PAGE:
4. Provide hands-on experiences. Give children the chance to "do" science. Use the aforementioned suggestions as a starting point for further hands-on exploration of a scientific concept. Not only are hands-on experiences a great way to learn, but they are also a great way to get children excited about science. The resource list at the end of this digest contains many ideas for intriguing science activities. The best way to tell if an activity is appropriate for a child is to see if the child is interested while doing it. Activities should challenge, but not overly frustrate. If your child does not seem interested in doing a particular activity, suggest another one, or try it again at another time. Keep children's natural yearning for learning burning by not forcing them to do something they are not interested in doing, but by engaging them in motivating activities.
5. Share your science interests. If you have a science-related job or hobby, such as keeping a fish tank, repairing cars, or feeding birds, share the excitement. Nothing is as contagious as honest enthusiasm. Do activities together.
6. Bridge from the media. Movies, television specials, magazines, newspapers, books, and computer programs frequently present science-related topics (see resource list). Talk with your children about the science they encounter: What interested them? What did they learn? Older students may enjoy discussing whether the science presented in science fiction stories was real or fictional. For example, could a space traveler hear the whoosh of a space craft as it passed by in space? Answer: In outer space there is a vacuum. Since sound waves cannot travel in a vacuum, space travelers would never hear the sound of a space craft as it passed by them.
7. Set aside time for discussion. One of the key components of all the previous guidelines is discussion--a powerful tool for making children think and refocus their ideas. Doing one activity with discussion--either before, during, or after the experience--is better than doing four activities with no discussion. In fact, a powerful predictor for determining whether a child will attend college is whether or not the family eats dinner together in a setting that promotes discussion. Encourage your children to talk at dinner, on outings, and during activities. Through the effort to communicate, children are forced to construct thoughts, form concepts, and examine interrelationships among ideas. The measure of a good discussion is not how much an adult explains to a child, but how much the child is induced to think.
Science Connections: Home and School
Research on families and student learning has shown that students at all grade levels do better work in school, feel better about themselves as learners, set higher goals, and dream bigger dreams when their parents are knowledgeable, supportive, encouraging, and involved with their education. Parent involvement in education can take a variety of forms, including volunteering to help in the school, doing a presentation for a class, helping chaperone field trips, and supplying materials. The most important type of involvement, however, is encouraging, monitoring, and helping your children with their schoolwork. When parents and schools work together, children grow in an environment of consistent expectations and shared purpose, where children become better students, and parents become better teachers.
Helping your children acquire skills for understanding the world will enhance their success in science. Being excited about your children's science interests and schoolwork can promote further growth and quests for knowledge. Exposing children to your science-related interests, providing hands-on opportunities for building and exploring, and using experiences as a springboard for discussion are powerful methods for helping children develop process skills and enthusiasm for science. The skills your children develop will be important no matter what careers they pursue. The shared science experiences in which you and your children participate will create wonderful memories to last a lifetime.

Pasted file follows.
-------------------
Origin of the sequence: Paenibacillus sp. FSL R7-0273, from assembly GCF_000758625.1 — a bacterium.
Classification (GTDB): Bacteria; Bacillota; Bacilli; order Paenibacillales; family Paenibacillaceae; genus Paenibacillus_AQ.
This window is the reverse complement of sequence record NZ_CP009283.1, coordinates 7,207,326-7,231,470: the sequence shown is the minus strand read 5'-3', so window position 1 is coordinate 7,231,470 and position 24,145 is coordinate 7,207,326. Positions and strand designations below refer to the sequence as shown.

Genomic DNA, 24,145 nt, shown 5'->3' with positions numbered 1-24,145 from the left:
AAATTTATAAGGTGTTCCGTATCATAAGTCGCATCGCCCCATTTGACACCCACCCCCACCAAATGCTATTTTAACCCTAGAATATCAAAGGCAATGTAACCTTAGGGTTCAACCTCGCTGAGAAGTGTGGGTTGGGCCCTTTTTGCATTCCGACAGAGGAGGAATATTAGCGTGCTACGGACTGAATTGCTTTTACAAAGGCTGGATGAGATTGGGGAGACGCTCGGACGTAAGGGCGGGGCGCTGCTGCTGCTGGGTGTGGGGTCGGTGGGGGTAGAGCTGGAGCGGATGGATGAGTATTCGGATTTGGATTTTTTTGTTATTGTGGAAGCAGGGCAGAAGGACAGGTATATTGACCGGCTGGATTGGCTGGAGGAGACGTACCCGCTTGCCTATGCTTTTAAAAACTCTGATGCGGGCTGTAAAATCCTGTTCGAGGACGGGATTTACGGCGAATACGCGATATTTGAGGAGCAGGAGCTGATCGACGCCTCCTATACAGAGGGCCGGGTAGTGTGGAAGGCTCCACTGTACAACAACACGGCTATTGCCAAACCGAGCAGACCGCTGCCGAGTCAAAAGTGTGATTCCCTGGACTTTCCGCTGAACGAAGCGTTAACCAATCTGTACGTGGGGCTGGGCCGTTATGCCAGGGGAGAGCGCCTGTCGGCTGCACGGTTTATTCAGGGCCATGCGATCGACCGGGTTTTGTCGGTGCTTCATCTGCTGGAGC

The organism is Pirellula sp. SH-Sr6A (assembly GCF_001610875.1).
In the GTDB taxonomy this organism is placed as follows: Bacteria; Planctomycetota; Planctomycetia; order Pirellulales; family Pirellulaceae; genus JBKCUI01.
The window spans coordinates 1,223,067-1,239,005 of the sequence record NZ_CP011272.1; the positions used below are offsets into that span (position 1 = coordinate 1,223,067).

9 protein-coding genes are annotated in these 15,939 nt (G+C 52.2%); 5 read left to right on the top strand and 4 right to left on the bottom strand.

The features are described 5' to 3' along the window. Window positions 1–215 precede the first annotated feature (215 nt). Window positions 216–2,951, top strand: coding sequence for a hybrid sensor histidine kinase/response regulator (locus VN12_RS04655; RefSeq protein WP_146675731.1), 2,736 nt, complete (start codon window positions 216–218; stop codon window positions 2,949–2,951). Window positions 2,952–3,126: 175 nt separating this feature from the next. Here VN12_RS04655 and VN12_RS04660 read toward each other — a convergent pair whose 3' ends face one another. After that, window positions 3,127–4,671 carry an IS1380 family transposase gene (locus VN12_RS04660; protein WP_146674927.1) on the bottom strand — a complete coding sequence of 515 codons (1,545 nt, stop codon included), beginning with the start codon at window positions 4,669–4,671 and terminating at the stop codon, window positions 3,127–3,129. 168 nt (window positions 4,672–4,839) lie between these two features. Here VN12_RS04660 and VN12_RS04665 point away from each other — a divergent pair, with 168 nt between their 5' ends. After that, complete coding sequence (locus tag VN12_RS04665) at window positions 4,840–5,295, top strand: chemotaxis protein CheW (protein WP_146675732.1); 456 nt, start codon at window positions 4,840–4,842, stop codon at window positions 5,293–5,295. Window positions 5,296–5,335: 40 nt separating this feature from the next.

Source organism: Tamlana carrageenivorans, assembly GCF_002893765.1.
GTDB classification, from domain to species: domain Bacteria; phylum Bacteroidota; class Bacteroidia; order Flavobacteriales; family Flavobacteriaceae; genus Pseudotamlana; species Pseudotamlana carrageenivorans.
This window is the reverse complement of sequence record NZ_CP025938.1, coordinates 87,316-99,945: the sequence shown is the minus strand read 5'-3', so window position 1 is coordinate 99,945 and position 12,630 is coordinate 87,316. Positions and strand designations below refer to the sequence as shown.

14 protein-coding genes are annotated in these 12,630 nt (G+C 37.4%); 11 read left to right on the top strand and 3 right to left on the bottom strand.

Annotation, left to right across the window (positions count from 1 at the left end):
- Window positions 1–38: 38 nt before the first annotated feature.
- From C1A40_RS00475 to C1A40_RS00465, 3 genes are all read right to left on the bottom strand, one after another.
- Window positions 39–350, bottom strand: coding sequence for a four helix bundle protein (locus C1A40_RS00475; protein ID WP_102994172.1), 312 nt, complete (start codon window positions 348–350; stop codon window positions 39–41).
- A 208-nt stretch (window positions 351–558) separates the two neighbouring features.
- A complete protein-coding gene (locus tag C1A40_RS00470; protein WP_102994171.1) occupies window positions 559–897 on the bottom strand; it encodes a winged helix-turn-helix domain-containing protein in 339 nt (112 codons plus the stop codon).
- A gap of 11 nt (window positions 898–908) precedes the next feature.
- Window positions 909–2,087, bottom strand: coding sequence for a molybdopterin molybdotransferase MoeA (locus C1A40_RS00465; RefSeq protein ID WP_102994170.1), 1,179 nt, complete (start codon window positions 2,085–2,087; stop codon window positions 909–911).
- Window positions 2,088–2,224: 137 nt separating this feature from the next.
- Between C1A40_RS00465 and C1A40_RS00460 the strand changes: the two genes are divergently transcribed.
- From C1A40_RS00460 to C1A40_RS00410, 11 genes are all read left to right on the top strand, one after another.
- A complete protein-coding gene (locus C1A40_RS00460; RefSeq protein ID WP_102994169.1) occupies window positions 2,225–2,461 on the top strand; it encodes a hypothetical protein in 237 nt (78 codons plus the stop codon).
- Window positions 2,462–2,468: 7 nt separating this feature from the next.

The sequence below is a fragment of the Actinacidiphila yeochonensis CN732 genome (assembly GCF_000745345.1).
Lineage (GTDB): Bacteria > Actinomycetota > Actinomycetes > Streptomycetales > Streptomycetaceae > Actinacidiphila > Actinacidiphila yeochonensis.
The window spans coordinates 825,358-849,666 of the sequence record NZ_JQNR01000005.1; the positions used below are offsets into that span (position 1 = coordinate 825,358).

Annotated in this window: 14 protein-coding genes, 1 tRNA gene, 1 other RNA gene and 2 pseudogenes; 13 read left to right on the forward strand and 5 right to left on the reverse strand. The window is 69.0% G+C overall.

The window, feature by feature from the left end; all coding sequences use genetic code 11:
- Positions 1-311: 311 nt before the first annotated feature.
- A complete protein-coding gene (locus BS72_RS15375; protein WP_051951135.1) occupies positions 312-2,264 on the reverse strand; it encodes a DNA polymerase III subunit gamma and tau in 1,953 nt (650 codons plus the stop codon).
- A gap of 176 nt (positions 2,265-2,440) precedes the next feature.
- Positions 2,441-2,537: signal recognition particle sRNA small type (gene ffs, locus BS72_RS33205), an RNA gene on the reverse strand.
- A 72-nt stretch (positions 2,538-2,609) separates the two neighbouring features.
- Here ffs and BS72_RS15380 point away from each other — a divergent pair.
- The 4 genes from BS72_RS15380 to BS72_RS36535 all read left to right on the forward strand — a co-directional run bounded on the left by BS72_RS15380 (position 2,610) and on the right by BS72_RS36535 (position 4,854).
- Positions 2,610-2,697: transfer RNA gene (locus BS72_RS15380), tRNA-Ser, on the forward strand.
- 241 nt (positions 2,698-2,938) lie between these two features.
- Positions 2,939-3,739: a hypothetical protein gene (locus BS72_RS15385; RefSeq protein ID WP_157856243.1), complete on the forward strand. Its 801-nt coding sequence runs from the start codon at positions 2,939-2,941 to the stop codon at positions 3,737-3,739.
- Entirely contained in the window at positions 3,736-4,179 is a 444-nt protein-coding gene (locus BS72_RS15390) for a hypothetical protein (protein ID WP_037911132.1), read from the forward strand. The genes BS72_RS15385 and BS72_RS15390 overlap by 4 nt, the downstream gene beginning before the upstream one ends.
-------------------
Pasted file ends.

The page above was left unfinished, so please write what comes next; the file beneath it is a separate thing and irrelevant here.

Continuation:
Science Education Resources for Families
The following items have been selected from a longer annotated bibliography of science education resource materials available for $1.95 from ERIC/CSMEE, 1929 Kenny Road, Columbus, OH 43210-1080. Sources of Science Activities
Baldwin, M. K. (1992). Birds, Bats, and Butterflies [Leaflets for adults who want to share nature with children, Nos. 1-4]. Jamestown, NY: Roger Tory Peterson Institute of Natural History. (ED 347 036)
Bring Out the Scientist in Your Child. (1992, March). PTA Today, 17(5), 13-15.
Cassidy, J. (1991). Explorabook: A Kids' Science Museum in a Book. Palo Alto, CA: Klutz Press.
Fredericks, A. D., & Asimov, I. (1990). The Complete Science Fair Handbook [For teachers and parents of students in grades 4-8]. Glenview, IL: Good Year Books. (ED 317 373)
Kneidel, S. S. (1993). Creepy Crawlies and the Scientific Method. Golden, CO: Fulcrum Publishing.
Mack, T. (1993, April). Sowing Lessons: The Many Ways That Gardening Helps Kids Grow. Sesame Street Parents' Guide, pp. 16-17.
Munsart, C. A. (1993). Investigating Science With Dinosaurs. Boulder, CO: Teacher Ideas Press.
NASA. (1992). Earth's Mysterious Atmosphere, Atlas 1 [Teacher's Guide with activities for use with middle-school students, EP-282/11-91]. See NASA information below. (ED 361 167)
NASA. (1993). Space Station Freedom [An activity book for elementary school students, PED-128]. See NASA information below. (ED 364 420)
Paulu, N. (1992). Helping Your Child Learn Science. Washington, DC: Office of Educational Research and Improvement. (ED 330 584)
Perry, S. K. (1993, September). Discovery [Instructions for making kites, paper airplanes, and parachutes]. Parenting, pp. 161-164.
Walker, R. (1992). Nature Projects on File [Experiments, demonstrations, and projects for school and home]. New York: Facts-On-File.
Reading, Computer, Video, and TV Resources in Science
Brody, H. (1993, December). Video Games That Teach? Technology Review, 96(8), 50-57.
Club Kidsoft is a magazine and CD-ROM that features a buyer's guide for major software publishers, plus demonstrations of software. $9.95 for first four issues. 1-800-354-6150.
CRO is a television cartoon series featuring simple science ideas woven into clever stories. Saturdays at noon on ABC.
Dybdahl, C. S., & Shaw, D. G. (1993, Summer). It's More Than Reading a Book. Science Activities, 30(2), 34-39.
Jones, M., Jr. (1993, November 22). Kid's Lit's Growing Pains. Newsweek, pp. 54-56.
Karasick, J. C., and others. (1994, March). Outstanding Science Trade Books for Children for 1994. Science and Children, 31(6), 30-37.
Schon, I. (1994, March). Libros de Ciencia en Espanol. Science and Children, 31(6), 38-40.
Schwartz, B. (1993, December 16). Programs to Play Into Young Imaginations. USA Today, p. 4D.
Sokol-Margolis, R. (1993, December). Science Class Was Never Like This: "Quarky & Quaysoo's Turbo Science." Technology Review, 96(8), 74-76.
Reprinted with the permission of the Education Resources Information Center.